Elvis ★★★★★

At every ovation, Baz Luhrmann returns with an encore more extravagant than the last. 

“Elvis” is all sensation, sound and excess. 

Starting with the Red Curtain Trilogy, there has been a certain rhythm to Luhrmann’s genre of film:

A narrator who has witnessed an operatic tragedy. A wild setting of frenzied creation and celebration. A prodigious newcomer of extraordinary presence or talent. Obsession that warps into mania that inevitably explodes into a fiery downfall. 

A familiar beat doesn’t mean that the sound ever gets old though. Luhrmann’s song just gets louder. And louder. 

Comparing the protagonists of Luhrmann’s works, Elvis is reminiscent of the ethereal Jay Gatsby more than “Moulin Rogue’s” Christian or DiCaprio’s as “Romeo.” All four are running from an ordinary life; possessing a furious need to escape that manifests in the chaos of the film’s form itself. But Gatsby and Elvis - have the cocaine kick of addiction to ambition. 

It is in this, that they undo themselves as the protagonists of their own stories, and this leads the volume of their movies to exceed the limit of maximum amplification. 

Christian writes his own end, and Romeo composes poetry to reflect the desert of his angsts soCal mindscape. Elvis and Gatsby are, themselves, their greatest creations.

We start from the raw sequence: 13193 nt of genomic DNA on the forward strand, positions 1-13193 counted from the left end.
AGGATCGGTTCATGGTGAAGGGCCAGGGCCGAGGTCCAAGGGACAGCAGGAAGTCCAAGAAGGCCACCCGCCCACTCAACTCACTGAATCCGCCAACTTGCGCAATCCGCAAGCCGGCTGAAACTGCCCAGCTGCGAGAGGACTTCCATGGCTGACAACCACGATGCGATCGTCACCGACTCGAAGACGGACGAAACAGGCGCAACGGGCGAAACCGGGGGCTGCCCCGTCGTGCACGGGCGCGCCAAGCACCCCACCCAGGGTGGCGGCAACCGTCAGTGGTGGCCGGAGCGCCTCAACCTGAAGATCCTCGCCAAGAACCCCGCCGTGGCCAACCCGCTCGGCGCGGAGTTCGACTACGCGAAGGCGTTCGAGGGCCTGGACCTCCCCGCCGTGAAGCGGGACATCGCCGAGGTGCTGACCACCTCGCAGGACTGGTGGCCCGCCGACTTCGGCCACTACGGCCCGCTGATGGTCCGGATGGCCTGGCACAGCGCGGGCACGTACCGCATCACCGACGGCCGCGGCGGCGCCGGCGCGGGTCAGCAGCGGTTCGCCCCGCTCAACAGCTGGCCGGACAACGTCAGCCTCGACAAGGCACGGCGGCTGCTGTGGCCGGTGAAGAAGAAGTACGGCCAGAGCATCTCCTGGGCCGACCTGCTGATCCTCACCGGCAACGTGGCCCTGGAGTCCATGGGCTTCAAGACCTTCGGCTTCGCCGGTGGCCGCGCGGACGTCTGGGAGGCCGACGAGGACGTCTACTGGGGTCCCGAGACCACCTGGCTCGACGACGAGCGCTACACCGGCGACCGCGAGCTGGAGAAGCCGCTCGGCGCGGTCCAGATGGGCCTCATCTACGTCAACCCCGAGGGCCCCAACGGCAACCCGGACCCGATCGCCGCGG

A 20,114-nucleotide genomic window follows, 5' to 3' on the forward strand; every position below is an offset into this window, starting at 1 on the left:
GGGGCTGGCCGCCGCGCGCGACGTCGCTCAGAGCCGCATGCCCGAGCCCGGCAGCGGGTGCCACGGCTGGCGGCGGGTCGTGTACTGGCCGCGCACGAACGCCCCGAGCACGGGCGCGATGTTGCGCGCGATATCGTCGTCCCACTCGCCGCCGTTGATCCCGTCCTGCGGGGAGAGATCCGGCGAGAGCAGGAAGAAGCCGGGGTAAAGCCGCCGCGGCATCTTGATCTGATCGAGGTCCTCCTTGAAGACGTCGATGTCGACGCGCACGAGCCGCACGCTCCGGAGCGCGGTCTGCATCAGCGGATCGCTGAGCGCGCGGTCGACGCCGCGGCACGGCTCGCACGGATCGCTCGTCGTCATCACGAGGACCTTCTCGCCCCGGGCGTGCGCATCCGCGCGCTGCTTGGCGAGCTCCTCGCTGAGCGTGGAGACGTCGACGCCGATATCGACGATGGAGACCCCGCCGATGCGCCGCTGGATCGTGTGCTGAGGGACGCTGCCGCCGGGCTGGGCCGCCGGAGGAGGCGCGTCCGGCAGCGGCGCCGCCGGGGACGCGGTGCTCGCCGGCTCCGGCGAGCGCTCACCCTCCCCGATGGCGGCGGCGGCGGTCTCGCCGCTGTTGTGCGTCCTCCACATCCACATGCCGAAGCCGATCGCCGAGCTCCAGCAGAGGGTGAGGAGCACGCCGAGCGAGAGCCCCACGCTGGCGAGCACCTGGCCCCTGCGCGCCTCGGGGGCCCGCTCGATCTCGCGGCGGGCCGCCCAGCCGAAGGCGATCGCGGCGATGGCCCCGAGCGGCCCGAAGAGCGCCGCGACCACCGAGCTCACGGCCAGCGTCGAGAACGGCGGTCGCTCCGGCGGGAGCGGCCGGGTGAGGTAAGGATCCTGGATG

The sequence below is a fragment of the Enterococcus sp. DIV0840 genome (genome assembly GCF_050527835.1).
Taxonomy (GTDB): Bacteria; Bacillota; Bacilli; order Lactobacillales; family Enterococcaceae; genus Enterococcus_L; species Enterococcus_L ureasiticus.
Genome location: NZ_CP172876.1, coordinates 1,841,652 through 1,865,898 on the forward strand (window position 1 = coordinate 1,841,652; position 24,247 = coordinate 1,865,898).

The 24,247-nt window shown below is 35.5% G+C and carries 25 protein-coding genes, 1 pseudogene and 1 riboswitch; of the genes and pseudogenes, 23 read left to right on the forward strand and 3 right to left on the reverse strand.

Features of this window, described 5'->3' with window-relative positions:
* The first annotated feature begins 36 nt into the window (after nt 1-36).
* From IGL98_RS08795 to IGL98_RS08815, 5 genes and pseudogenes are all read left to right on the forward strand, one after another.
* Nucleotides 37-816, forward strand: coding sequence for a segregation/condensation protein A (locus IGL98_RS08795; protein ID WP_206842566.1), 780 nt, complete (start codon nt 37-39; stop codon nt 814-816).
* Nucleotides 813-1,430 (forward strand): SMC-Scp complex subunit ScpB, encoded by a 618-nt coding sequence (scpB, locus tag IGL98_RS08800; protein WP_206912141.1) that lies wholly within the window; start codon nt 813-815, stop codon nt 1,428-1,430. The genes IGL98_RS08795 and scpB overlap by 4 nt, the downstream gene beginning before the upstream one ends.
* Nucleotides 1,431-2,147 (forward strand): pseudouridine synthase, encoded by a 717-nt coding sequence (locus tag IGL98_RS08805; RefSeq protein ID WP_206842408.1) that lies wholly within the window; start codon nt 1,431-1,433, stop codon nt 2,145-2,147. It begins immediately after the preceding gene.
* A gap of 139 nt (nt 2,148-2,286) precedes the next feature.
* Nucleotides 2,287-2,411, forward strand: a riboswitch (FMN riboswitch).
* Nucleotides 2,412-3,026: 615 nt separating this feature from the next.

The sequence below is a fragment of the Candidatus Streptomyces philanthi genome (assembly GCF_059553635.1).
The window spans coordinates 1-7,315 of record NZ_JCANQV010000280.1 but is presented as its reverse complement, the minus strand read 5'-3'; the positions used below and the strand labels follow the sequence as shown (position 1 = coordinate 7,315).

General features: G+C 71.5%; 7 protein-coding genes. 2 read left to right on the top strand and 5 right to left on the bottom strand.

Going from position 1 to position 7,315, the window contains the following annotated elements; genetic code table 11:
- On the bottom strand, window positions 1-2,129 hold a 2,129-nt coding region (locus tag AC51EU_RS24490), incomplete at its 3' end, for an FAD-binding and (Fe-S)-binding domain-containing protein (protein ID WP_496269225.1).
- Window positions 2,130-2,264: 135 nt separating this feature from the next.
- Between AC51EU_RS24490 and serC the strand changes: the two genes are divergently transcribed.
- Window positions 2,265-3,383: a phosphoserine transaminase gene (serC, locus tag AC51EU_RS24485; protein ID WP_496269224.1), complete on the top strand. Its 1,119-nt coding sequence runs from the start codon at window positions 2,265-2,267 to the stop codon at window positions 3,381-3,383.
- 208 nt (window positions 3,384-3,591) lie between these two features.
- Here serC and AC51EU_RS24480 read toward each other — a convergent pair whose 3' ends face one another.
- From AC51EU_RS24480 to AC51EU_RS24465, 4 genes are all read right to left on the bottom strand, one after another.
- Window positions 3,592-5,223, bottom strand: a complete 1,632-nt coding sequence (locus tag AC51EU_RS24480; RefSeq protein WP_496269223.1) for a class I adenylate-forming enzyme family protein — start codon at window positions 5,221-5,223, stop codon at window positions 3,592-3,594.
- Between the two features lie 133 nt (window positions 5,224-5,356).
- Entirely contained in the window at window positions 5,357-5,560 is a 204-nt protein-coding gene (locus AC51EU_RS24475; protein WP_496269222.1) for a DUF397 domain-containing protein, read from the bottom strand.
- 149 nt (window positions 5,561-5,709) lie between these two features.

This makes it only too appropriate that it is in these two films that Luhrmann attains the pinnacle (so far) of his particular tone of directorial anarchy. He seizes the narrative from Elvis and Gatsby, saturating it across representation, environment, and medium. 

Elvis’ desire to fly manifests in comic book style panels that split through frames. His entrancement with Beale Street black culture rises to the pitched mania of a modern rap song breaking through the eras. Colorful title cards from Elvis flicks fracture his persona into so many sensational images. 

There is always more. 
More sensation. 
More sound. 
More excess. 

And eventually; fame, and form, overwhelm Elvis.

Luhrmann, though, makes it all but impossible to resist the ambition to immolate alongside him in the fiery, impassioned applause that substitutes for love.

Still, to come back onstage for another encore. Another chance at love.

Edit: My mom saw the movie and told me to bump this up to five stars, so like Elvis would for his momma, I’m doing just that. 

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